It was a lazy Tuesday and I was running errands with my son, Grayson. He’s right on the cusp of three years old and is a busy guy these days. Shopping in particular can be a hassle between corralling him and negotiating terms over what he can and cannot have. That morning he was particularly unruly, knowing he’d have to wait through grocery shopping before finally going to the toy store for more plastic dinosaurs. So when he made a fuss over a familiar looking snack food I’ll admit that I probably capitulated too fast.
After his dinosaurs had been purchased my son immediately demanded the aforementioned All Dressed Crispers. Regardless of whether he was attracted by the metallic purple packaging or just plain hangry, I complied. Crisper after Crisper, Grayson slammed ten of these crips within a time frame I would later describe to my wife as “worrisome.” Confiscating these Crispers was interpreted as an act of war and by the time the dust had finally settled I was left with only one question.
What the f**k are Crispers?
Crispers are a nostalgic snack food common to Canadian grocery stores and gas stations. I say “nostalgic” because they arrived right around the 90s trend of assuming certain fats were the enemy. Still marketed today as a “great snack alternative” by Christie, these chip crackers are baked, not fried. Crispers contain 0 trans fat, are cholesterol-free, and are low in saturated fat. Let’s not bury the lead though.
Crispers hold a curious shelf-space in most shops. They aren’t near the crackers or the chips in any store shelves I’ve seen. In fact, Grayson found them because they were right at his height, stacked under the nut mixes and rice cakes. With flavors like Dill Pickle, Ranch, Salt & Vinegar, Barbecue, and All Dressed, it’s clear Christie is trying to compete with potato chips but why the weird placement? I think I cracked the code.
If crackers are baked dough and chips are fried potatoes what would you consider a baked paste of wheat, potatoes, corn, barley, soy, and thirty-six other ingredients? I guess you call it a Crisper. With fun-sounding preservatives like sodium metabisulphite and favour protectors like soya lecithin, the Crispers ingredients list reads a bit like a chemistry set. All the better to keep longer on store shelves for ravenous toddlers and late-night stoners. In contrast, most brands of potato chip have four to sixteen fairly mundane ingredients. But are the Crispers actually healthier?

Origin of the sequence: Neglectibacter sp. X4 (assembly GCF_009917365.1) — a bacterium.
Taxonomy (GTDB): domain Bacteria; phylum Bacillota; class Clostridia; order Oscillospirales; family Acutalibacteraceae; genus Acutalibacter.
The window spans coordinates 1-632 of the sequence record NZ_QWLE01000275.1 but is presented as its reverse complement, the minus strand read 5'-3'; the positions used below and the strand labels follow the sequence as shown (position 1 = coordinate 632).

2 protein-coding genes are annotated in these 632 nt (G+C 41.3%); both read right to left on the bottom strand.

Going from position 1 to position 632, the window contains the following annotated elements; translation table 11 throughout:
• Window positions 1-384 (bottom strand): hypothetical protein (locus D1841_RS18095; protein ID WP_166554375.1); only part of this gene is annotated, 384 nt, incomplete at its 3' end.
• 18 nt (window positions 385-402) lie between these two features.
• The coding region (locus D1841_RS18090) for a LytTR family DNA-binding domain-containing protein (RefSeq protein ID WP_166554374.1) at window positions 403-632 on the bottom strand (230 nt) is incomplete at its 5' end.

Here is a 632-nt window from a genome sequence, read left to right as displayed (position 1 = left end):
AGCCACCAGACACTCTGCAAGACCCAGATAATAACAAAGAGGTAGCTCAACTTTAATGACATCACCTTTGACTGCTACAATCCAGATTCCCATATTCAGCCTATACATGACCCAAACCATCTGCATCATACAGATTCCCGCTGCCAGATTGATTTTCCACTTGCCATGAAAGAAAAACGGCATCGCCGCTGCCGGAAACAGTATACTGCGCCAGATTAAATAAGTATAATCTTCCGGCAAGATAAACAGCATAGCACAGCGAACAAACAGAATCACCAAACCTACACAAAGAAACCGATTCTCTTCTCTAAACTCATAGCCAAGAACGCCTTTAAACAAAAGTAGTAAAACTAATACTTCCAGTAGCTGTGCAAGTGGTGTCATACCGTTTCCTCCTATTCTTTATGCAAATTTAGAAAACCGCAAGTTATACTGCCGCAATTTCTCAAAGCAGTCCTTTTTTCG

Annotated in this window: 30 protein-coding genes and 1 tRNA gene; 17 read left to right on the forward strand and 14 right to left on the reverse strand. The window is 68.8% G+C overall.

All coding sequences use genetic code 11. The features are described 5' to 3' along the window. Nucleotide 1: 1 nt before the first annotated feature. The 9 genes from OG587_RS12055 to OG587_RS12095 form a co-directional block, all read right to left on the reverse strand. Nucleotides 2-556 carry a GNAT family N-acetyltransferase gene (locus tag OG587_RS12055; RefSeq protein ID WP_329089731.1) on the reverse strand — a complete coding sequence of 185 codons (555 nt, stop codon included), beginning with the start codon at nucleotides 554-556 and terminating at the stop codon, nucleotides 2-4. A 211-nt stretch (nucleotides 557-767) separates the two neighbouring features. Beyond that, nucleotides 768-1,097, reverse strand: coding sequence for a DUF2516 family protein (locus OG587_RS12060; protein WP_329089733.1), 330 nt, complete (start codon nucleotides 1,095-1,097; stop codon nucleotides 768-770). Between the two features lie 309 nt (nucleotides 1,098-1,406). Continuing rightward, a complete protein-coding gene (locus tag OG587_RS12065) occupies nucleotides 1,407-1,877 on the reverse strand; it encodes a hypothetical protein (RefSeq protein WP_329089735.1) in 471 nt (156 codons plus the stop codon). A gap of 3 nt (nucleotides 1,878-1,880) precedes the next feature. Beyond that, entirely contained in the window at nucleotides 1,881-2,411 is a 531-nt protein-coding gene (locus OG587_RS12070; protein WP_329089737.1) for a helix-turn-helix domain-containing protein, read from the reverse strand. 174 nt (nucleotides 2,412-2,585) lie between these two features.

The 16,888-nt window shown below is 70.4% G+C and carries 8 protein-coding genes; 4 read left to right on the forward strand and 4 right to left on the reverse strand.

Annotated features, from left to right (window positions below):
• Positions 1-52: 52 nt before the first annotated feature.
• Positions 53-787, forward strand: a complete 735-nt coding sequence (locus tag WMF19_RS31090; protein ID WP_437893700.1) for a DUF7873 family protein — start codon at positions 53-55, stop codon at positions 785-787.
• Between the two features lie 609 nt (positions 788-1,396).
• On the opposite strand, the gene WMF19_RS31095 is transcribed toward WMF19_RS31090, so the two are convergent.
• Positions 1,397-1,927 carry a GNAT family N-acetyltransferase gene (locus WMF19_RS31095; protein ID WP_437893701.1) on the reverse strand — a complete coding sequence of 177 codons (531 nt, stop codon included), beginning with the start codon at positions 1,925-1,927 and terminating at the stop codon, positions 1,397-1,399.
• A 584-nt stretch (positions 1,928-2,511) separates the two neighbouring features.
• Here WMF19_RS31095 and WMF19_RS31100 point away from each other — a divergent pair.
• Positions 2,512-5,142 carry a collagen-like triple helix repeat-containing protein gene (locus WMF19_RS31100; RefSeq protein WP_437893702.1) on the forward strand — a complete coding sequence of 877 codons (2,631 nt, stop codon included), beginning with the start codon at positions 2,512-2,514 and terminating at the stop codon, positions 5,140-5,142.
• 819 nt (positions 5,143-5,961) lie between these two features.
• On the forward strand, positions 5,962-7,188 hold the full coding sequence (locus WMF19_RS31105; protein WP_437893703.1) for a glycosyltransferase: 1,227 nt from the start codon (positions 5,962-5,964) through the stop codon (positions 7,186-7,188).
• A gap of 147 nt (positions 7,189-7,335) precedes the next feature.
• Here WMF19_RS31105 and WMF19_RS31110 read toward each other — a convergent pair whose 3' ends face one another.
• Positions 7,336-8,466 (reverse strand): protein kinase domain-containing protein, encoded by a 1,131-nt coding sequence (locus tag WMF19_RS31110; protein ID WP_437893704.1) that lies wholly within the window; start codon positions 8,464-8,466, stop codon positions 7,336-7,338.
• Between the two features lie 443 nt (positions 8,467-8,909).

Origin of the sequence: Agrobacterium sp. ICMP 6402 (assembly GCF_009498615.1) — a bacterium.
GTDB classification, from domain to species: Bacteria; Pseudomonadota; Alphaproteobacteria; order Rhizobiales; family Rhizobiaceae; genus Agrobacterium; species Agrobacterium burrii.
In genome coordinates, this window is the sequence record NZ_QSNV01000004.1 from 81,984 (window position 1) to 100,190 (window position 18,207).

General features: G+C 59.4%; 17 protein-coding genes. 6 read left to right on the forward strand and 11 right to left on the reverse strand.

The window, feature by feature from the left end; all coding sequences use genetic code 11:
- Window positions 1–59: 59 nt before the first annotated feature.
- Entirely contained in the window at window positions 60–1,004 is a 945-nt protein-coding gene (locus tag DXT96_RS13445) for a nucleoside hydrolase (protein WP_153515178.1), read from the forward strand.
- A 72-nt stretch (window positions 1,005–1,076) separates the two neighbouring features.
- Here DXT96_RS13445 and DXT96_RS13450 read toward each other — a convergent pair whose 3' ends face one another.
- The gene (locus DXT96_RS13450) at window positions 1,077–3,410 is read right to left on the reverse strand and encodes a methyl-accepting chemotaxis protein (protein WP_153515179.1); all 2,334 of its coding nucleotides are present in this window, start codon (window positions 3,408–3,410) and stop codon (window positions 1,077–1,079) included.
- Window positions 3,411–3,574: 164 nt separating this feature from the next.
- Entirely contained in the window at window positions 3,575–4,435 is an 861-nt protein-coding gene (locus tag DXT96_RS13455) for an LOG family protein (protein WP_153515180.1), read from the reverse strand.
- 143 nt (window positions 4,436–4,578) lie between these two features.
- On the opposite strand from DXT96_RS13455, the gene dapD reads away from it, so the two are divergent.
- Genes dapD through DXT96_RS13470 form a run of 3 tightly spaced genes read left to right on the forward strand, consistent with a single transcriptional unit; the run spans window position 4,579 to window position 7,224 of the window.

No. Of course they aren’t.
In the 175g resealable pouch of All Dressed Crispers I bought Grayson were approximately 132 of what I can only call franken-crisps — about 875 calories, 39.4g of fat, 1.3g of sodium, and 113.75g of carbohydrates. A bag of All Dressed Crispers is about as healthy as a bag of Ruffles All Dressed potato chips. You could make the argument that a higher fibre content means Crispers might be more filling, but the “great snack alternative” claim doesn’t hold up to scrutiny.
Given that Grayson went hog on these little crisps faster than I could reseal the package I don’t think Crispers will be making any future appearances in our shopping cart. Much to his chagrin, I’m sure. As an ignorant father I assumed Crispers to be a healthy-ish cracker only to find out they aren’t even crackers. They are a mad scientist’s snack food, if you can even call them food. I’m not sure you can. After hours of hard reflection I now see them as wavy pieces of baked slop which, frankly, do taste pretty darn good.